2 Loeb ('98, '99) makes the interesting suggestion that the nucleus is especially concerned in the oxydative processes of the cell, and that this is the key to its r6U in the synthetic process. It has been shown that oxydations in the living tissues are probably


We now turn to evidence which, though less direct than the above, is scarcely less convincing. This evidence, which has been exhaustively discussed by Hertwig, Weismann, and Strasburger, is drawn from the history of the nucleus in mitosis, fertilization, and maturation. It calls for only a brief review here, since the facts have been fully described in earlier chapters.

3. The Nucleus in Mitosis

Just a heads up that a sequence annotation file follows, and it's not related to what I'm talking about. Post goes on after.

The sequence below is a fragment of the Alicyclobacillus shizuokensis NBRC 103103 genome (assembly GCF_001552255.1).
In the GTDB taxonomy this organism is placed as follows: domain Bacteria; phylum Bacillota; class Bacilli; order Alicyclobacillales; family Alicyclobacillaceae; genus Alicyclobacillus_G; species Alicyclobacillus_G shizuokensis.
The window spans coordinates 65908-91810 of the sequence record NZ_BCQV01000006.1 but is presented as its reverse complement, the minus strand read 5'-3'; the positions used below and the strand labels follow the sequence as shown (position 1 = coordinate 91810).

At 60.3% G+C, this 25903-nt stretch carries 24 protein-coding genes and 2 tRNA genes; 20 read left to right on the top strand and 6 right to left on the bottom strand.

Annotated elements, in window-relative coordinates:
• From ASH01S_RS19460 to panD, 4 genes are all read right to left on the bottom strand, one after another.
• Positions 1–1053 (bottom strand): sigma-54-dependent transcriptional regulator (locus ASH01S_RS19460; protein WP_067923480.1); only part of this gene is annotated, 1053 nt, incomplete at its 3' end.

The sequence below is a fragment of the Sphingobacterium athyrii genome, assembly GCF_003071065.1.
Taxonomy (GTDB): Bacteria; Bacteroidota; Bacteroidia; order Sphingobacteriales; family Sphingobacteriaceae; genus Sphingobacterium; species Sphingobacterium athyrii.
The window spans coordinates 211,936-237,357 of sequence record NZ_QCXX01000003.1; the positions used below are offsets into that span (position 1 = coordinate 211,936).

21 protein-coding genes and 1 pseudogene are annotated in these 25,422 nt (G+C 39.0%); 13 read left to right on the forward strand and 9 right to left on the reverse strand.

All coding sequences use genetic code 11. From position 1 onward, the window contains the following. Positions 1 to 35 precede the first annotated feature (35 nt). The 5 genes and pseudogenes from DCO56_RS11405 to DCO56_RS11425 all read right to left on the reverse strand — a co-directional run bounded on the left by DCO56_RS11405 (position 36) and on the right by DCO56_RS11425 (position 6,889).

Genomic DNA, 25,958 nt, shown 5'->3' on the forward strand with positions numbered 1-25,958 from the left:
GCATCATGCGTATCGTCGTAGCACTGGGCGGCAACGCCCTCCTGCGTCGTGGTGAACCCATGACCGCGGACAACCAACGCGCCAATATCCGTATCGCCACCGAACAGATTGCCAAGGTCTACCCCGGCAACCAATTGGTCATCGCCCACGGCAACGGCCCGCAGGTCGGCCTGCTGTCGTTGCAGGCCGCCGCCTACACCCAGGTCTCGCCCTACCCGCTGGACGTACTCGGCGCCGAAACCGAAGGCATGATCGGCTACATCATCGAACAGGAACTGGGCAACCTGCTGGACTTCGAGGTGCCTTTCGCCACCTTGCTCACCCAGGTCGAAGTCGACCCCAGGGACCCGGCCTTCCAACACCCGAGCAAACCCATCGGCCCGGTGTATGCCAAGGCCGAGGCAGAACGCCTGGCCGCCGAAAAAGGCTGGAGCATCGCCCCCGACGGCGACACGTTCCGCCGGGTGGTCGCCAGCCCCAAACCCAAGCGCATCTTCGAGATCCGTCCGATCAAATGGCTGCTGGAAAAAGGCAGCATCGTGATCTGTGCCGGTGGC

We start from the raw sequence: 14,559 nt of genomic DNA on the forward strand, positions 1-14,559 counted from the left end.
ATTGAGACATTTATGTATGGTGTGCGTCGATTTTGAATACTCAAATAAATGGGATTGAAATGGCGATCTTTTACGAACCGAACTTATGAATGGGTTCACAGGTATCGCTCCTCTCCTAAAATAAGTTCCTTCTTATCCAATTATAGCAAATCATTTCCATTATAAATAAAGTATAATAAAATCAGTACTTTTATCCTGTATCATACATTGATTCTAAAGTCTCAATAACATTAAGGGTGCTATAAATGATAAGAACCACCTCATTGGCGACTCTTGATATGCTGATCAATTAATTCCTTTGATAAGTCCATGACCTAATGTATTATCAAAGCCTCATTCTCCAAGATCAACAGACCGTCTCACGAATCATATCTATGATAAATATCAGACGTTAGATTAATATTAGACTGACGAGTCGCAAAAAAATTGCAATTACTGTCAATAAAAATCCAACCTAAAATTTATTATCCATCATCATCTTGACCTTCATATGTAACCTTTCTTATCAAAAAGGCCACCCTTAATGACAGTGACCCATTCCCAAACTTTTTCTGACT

To Wilhelm Roux ('83) we owe the first clear recognition of the fact that the transformation of the chromatic substance during mitotic division is manifestly designed to effect a precise division of all its parts, — i.e. a panmeristic division as opposed to a mere mass-division, — and their definite distribution to the daughter-cells. "The essential operation of nuclear division is the division of the mother-granules " {i.e. the individual chromatin-grains) ; " all the other phenomena are for the purpose of transporting the daughter-granules derived from the division of a mother-granule, one to the centre of one of the daughter-cells, the other to the centre of the other." In this respect the nucleus stands in marked contrast to the cytoplasm, which undergoes on the whole a mass-division, although certain of its elements, such as the plastids and the centrosome, may separately divide, like the elements of the nucleus. From this fact Roux argued, first, that different regions of the nuclear substance must represent different qualities, and second, that the apparatus of mitosis is designed to distribute these qualities, according to a definite law, to the daughtercells. The particular form in which Roux and Weismann developed this conception has now been generally rejected, and in any form it has some serious difficulties in its way. We cannot assume a precise localization of chromatin-elements in all parts of the nucleus ; for on the one hand a large part of the chromatin may degenerate or be cast out (as in the maturation of the egg), and on the other hand in the Protozoa a small fragment of the nucleus is able to regenerate the whole. Nevertheless, the essential fact remains, as Hertwig, Kolliker, Strasburger, De Vries, and many others have insisted, that in mitotic cell-division the chromatin of the mother-cell is distributed with the most scrupulous equality to the nuclei of the daughter-cells, and that in this regard there is a most remarkable contrast between nucleus and cytoplasm. This holds true with such wonderful constancy